I know my childhood memory of the Big Eddy Bridge, now under Lake Palestine, is not accurate. But the memory is real. My brother and I would convince my dad to drive over the old, rickety bridge every chance we got. Every board in the old wooden bridge slapped the tires as my dad slowly made his way across.
Sometimes he would stop right in the middle and debate whether to continue going on or back up to safety. Was he taking a chance, or was he confident the bridge would hold on this trip as it had for many years before?
Of course, I now realize he would never have started across the bridge if he hadn’t been sure we would get to the other side, but I wasn’t sure then and would hold my breath in expectation of something.
Something might have meant getting all the way across and taking a deep breath or backing up to give the trip more thought. Something was the unknown.
I’ve experienced a similar feeling when making a gift to an organization. I want my gift to accomplish something specific – something on the other side of the bridge. I want to help in a certain way or fund a particular program, but I’m unsure how to make it happen. Is it even realistic? I’m standing on one side of the bridge, trying to figure out how to get to the other side with my intentions and hopes intact.
Our lives are full of bridges, somehand-built, someformed by nature. The places we cannot go or things we cannot learn without bridges are endless. Bridges span obstacles, from the short Big Eddy Bridge of my childhood memories to very long bridges of every shape and form.
Did you know the longest suspension bridge spans 6,532 feet in Kobe, Japan? The longest continuous bridge over water is 23.87 miles in Lake Pontchartrain, Louisiana. The longest ice bridge is 68 miles in Beaufort Sea Road, Alaska, and the longest natural bridge spans 400 feet in Guangxi, China, known as the Fairy Bridge.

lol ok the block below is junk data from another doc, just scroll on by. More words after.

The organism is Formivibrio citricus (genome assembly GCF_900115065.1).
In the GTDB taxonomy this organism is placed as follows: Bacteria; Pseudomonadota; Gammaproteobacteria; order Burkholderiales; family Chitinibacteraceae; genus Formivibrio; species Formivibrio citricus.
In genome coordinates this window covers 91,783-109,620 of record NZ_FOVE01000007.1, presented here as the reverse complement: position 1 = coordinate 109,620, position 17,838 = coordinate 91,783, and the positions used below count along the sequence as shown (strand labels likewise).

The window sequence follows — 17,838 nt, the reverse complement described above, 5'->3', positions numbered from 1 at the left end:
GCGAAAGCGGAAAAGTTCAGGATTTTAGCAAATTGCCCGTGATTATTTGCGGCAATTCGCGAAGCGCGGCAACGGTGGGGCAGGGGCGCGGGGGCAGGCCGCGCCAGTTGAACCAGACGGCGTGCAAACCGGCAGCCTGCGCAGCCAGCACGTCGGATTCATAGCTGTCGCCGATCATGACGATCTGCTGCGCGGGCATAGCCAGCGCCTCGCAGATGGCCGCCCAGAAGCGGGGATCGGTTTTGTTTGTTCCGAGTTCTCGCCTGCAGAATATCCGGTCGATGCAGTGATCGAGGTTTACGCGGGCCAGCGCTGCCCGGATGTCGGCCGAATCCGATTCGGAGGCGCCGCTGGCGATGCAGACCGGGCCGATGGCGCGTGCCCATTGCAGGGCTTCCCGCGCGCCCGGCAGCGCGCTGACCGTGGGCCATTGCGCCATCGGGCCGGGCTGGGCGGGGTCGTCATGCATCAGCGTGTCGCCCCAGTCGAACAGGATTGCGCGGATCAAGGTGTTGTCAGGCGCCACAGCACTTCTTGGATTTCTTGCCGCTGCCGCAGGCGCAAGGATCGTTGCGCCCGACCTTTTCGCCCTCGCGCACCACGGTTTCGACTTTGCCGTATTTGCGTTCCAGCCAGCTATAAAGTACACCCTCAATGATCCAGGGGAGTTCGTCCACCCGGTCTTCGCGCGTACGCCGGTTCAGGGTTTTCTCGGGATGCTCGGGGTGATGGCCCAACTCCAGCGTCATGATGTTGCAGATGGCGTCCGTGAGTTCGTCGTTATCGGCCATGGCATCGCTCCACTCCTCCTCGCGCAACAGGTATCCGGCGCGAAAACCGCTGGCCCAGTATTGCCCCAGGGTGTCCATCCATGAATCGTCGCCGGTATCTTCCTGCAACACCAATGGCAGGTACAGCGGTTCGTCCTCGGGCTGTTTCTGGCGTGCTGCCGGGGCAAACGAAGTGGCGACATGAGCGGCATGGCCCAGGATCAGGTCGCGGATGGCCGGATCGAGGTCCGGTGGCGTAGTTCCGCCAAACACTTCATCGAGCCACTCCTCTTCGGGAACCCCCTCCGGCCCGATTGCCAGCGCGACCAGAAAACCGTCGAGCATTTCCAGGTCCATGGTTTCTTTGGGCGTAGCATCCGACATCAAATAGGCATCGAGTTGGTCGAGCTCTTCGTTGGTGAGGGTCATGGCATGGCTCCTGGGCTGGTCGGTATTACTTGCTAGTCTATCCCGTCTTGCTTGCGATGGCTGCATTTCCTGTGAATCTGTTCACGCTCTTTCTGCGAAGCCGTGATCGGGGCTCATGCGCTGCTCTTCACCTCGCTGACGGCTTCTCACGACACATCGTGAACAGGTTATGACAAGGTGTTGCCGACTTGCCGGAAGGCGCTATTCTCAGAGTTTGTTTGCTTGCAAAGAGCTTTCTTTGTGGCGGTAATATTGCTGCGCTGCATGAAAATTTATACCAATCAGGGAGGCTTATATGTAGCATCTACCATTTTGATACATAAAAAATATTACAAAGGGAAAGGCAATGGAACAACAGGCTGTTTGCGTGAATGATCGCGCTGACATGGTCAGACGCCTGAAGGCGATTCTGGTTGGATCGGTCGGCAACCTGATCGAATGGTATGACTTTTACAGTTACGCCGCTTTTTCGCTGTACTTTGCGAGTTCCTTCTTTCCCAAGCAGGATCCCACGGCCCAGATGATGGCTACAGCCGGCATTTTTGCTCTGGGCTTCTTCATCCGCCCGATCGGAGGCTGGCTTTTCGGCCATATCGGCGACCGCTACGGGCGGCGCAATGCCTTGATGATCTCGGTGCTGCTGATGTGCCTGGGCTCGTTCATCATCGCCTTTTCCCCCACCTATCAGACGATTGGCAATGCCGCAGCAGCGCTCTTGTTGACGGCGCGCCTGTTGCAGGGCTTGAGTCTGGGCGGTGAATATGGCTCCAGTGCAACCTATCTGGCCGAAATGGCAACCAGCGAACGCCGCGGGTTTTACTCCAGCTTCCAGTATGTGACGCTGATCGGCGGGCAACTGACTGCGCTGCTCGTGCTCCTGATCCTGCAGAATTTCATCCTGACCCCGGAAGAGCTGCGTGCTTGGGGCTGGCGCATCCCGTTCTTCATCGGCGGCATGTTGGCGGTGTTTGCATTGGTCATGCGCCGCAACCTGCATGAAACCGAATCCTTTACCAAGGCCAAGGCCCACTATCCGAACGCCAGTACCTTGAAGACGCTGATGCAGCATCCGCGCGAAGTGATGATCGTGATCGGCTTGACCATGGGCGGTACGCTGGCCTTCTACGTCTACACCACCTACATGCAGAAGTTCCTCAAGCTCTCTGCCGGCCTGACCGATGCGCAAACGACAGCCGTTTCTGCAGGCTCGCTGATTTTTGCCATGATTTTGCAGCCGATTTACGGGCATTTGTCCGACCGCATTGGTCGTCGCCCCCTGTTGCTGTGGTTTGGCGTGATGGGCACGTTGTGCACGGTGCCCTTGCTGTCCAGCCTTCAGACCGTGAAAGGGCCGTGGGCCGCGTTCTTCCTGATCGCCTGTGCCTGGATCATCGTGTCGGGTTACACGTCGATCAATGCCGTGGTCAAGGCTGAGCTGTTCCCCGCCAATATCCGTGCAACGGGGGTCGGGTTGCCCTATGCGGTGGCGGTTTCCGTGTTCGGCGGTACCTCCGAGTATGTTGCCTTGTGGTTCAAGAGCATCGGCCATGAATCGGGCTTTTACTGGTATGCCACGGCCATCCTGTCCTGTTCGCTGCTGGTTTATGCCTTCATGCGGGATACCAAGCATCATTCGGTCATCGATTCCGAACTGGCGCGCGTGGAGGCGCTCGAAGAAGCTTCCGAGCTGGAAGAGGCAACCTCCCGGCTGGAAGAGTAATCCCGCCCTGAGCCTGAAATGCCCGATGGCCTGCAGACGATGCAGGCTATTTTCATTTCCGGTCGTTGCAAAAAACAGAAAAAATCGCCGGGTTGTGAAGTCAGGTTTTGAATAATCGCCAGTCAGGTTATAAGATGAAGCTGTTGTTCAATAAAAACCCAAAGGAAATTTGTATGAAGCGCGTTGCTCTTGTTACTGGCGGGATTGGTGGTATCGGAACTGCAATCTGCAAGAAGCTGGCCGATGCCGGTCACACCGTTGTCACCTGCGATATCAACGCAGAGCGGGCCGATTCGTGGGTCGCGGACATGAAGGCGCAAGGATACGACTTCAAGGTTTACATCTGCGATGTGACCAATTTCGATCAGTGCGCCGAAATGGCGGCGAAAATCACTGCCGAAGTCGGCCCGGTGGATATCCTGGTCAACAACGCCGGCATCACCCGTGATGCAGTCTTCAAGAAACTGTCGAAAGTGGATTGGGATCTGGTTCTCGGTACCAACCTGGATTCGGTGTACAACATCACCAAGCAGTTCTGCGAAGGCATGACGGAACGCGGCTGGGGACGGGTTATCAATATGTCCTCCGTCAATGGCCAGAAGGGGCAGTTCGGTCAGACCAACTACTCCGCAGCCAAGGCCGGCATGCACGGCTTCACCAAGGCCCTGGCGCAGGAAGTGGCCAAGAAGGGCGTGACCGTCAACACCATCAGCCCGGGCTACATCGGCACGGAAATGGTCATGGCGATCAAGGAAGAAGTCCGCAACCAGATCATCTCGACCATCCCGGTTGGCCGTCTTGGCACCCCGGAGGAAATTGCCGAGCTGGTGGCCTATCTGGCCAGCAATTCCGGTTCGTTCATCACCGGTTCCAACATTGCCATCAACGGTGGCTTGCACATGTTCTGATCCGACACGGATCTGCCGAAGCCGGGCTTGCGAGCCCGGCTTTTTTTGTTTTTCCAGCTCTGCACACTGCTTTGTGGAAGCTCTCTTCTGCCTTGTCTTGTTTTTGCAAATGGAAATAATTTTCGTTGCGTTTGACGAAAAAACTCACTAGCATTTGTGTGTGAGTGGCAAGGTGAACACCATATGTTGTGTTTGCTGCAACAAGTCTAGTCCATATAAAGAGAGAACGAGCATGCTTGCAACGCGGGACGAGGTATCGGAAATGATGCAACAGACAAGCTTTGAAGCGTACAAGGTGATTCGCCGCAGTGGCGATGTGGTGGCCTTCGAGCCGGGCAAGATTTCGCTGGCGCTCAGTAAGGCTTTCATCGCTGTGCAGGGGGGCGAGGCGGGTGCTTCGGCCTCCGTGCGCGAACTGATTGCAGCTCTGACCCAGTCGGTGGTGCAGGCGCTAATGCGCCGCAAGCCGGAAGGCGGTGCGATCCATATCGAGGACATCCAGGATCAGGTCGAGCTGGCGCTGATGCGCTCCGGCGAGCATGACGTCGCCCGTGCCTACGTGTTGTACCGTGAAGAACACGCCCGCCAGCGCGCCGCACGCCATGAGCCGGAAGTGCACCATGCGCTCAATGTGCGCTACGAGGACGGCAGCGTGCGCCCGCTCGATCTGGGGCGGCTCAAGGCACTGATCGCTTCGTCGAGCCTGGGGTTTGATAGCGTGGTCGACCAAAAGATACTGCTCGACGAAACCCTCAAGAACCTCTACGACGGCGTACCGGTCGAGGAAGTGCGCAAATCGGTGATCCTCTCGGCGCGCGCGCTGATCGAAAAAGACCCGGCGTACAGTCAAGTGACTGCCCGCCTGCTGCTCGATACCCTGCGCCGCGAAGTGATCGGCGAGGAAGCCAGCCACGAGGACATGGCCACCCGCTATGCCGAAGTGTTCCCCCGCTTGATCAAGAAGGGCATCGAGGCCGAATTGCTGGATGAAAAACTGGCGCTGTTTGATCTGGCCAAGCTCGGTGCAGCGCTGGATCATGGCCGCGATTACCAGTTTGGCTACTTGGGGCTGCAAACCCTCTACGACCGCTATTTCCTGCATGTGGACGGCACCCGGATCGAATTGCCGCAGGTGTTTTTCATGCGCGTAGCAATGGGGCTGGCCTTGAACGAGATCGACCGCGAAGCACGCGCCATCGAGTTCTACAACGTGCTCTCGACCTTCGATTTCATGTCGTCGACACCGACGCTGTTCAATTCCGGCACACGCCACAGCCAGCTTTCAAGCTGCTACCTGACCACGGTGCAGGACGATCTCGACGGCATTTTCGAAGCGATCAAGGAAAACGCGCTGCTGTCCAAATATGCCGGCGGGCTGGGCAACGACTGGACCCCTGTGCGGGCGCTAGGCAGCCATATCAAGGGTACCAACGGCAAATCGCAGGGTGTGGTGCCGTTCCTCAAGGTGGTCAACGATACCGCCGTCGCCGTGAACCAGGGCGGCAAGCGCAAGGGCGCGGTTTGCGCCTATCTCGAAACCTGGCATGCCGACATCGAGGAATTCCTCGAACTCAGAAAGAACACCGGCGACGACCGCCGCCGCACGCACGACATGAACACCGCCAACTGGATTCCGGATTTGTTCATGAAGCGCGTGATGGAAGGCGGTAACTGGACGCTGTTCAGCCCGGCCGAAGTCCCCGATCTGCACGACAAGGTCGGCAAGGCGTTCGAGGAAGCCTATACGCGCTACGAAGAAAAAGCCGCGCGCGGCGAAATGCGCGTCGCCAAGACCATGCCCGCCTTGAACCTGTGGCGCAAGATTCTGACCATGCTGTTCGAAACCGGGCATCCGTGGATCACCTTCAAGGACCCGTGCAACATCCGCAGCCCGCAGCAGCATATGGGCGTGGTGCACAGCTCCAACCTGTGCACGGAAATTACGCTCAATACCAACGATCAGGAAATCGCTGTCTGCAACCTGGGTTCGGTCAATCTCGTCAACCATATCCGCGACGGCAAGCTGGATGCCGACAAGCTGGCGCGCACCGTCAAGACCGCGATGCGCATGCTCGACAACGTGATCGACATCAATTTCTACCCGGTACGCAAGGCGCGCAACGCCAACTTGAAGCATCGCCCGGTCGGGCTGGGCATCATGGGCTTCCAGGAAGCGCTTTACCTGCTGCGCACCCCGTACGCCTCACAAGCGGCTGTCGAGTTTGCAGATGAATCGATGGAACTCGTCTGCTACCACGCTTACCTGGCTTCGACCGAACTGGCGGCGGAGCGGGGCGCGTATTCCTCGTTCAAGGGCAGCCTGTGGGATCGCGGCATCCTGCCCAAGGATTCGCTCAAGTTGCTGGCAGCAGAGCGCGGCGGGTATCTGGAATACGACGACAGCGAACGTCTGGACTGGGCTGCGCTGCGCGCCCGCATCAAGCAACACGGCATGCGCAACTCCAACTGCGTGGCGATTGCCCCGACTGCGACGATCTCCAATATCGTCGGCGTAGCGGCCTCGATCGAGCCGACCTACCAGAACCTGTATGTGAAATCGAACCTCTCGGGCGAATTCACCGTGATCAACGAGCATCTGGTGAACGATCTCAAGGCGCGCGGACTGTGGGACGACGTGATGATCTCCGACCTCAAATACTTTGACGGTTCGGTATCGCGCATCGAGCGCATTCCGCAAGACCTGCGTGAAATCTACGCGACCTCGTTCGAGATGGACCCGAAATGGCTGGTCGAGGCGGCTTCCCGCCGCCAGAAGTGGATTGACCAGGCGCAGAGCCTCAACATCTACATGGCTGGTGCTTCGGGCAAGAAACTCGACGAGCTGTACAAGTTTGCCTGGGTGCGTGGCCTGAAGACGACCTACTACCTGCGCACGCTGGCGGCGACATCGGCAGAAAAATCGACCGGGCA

Every bridge is different in design and style, built or natural, and yet each cross over obstacles.
Bridges in the world of philanthropy can be tools from simple and easy to highly technical. They include year-end check writing and monthly automated giving plans, donor-advised funds, family foundations and complex estate planning. In each case, the technical tools provide a bridge for the donor to accomplish goals.
Some giving bridges require advice and guidance. The advisors with expertise and specialized training on these tools help build solid bridgesthat last many generations.
Different kinds of advisors address different kinds of issues. Accountants, investment and financial advisors, estate attorneys, and philanthropy consultants all have different roles in building great giving bridges.
Natural bridges are of a different kind. They’re more like the Fairy Bridge in China, formed from limestone over many thousands of years. Similar bridges occur over time in philanthropy, learning to give intentionally, with expected impact or outcomes.
Such bridges develop with giving decisions year after year, learning what worked, experiencing mistakes and disappointments, then giving again – but doing it differently.
I especially like natural-giving bridges because each represents one person who formed them. Short or long, the learning process is personal. Like a trip across the Big Eddy Bridge – sometimes you stop in the middle to figure out whether you know enough to keep going or you must back up and reassess. Ask questions before you make the gift. Clarify with the organization your expectations.
Like water and wind that slowly form natural bridges, giving decisions form personal giving bridges. We make our way over obstacles, and eventually, we arrive on the other side.
Dawn Franks, the author of the e-book Giving Fingerprints, is CEO of Your Philanthropy. She provideshigh-touch advising services to families, businesses, and foundations to enhance the giving experience and maximize impact.